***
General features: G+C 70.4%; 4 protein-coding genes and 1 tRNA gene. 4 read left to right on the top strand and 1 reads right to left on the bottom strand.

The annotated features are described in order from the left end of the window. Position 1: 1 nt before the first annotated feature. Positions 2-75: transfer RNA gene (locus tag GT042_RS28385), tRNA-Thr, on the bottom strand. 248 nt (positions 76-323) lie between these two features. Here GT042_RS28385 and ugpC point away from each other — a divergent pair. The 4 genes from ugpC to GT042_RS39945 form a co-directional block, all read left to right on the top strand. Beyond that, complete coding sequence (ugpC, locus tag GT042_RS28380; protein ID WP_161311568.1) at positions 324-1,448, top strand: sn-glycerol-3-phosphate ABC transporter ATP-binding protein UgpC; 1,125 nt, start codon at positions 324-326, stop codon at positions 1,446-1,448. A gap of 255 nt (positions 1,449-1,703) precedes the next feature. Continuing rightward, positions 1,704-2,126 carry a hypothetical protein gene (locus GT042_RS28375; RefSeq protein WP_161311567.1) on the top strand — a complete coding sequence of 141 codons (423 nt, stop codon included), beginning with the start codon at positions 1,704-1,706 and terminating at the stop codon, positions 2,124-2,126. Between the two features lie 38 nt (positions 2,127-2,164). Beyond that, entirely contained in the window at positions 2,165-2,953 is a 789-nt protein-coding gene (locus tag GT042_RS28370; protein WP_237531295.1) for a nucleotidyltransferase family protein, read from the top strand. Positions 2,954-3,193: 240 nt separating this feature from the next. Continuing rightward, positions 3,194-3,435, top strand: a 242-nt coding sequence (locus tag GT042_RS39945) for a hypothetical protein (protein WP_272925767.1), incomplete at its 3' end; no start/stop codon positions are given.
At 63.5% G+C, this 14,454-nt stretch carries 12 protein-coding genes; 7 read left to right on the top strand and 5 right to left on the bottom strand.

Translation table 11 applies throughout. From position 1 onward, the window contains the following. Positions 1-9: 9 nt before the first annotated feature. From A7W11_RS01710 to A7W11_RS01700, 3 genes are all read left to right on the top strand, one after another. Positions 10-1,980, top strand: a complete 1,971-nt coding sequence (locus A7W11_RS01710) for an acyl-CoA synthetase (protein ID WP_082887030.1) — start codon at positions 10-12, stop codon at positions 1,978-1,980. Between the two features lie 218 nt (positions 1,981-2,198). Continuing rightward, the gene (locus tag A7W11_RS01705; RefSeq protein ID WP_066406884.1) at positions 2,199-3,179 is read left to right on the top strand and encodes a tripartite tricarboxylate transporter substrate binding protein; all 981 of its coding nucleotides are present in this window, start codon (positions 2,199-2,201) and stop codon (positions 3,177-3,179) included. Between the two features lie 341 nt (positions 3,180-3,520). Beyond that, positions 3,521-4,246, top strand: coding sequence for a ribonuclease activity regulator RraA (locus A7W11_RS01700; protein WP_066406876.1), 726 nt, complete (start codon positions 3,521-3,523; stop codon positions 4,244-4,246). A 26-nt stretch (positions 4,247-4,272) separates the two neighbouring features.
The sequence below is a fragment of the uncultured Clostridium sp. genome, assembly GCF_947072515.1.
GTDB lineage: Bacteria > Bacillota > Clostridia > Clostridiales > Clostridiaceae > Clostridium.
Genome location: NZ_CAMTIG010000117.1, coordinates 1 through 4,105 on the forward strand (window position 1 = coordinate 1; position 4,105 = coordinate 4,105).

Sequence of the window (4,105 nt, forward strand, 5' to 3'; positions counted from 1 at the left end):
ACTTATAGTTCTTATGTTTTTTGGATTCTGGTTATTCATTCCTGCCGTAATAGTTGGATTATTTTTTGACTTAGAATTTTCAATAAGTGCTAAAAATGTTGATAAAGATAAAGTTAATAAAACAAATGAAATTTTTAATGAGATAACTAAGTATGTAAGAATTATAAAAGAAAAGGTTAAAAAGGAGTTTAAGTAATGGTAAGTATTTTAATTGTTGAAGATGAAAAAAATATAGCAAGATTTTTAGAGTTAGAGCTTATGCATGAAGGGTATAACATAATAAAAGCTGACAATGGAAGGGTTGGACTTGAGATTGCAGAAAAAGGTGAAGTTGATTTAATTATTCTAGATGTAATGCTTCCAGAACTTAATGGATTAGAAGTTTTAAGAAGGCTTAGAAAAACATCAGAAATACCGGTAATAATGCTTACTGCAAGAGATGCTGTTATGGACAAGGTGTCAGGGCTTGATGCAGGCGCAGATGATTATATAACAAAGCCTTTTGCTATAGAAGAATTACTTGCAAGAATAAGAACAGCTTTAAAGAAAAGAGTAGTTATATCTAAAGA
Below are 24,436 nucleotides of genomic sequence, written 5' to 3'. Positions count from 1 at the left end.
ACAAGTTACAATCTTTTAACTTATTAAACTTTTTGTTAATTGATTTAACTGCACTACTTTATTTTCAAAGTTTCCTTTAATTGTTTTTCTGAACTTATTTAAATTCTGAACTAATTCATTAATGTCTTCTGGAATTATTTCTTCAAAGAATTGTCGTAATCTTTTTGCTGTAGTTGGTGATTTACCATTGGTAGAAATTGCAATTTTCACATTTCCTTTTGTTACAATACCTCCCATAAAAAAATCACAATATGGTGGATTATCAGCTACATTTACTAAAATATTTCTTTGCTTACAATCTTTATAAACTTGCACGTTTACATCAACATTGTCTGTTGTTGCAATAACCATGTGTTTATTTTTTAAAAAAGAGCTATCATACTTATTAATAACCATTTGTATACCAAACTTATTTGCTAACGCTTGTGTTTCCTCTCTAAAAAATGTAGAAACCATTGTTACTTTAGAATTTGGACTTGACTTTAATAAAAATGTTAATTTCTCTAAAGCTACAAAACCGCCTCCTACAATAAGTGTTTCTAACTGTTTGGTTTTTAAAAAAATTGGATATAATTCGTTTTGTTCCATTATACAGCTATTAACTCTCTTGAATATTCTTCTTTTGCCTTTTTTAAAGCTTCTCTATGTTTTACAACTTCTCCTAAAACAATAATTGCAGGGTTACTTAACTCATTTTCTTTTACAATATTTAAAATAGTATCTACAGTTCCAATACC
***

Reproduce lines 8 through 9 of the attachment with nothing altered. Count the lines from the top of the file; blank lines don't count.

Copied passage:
Sequence of the window (4,105 nt, forward strand, 5' to 3'; positions counted from 1 at the left end):
ACTTATAGTTCTTATGTTTTTTGGATTCTGGTTATTCATTCCTGCCGTAATAGTTGGATTATTTTTTGACTTAGAATTTTCAATAAGTGCTAAAAATGTTGATAAAGATAAAGTTAATAAAACAAATGAAATTTTTAATGAGATAACTAAGTATGTAAGAATTATAAAAGAAAAGGTTAAAAAGGAGTTTAAGTAATGGTAAGTATTTTAATTGTTGAAGATGAAAAAAATATAGCAAGATTTTTAGAGTTAGAGCTTATGCATGAAGGGTATAACATAATAAAAGCTGACAATGGAAGGGTTGGACTTGAGATTGCAGAAAAAGGTGAAGTTGATTTAATTATTCTAGATGTAATGCTTCCAGAACTTAATGGATTAGAAGTTTTAAGAAGGCTTAGAAAAACATCAGAAATACCGGTAATAATGCTTACTGCAAGAGATGCTGTTATGGACAAGGTGTCAGGGCTTGATGCAGGCGCAGATGATTATATAACAAAGCCTTTTGCTATAGAAGAATTACTTGCAAGAATAAGAACAGCTTTAAAGAAAAGAGTAGTTATATCTAAAGA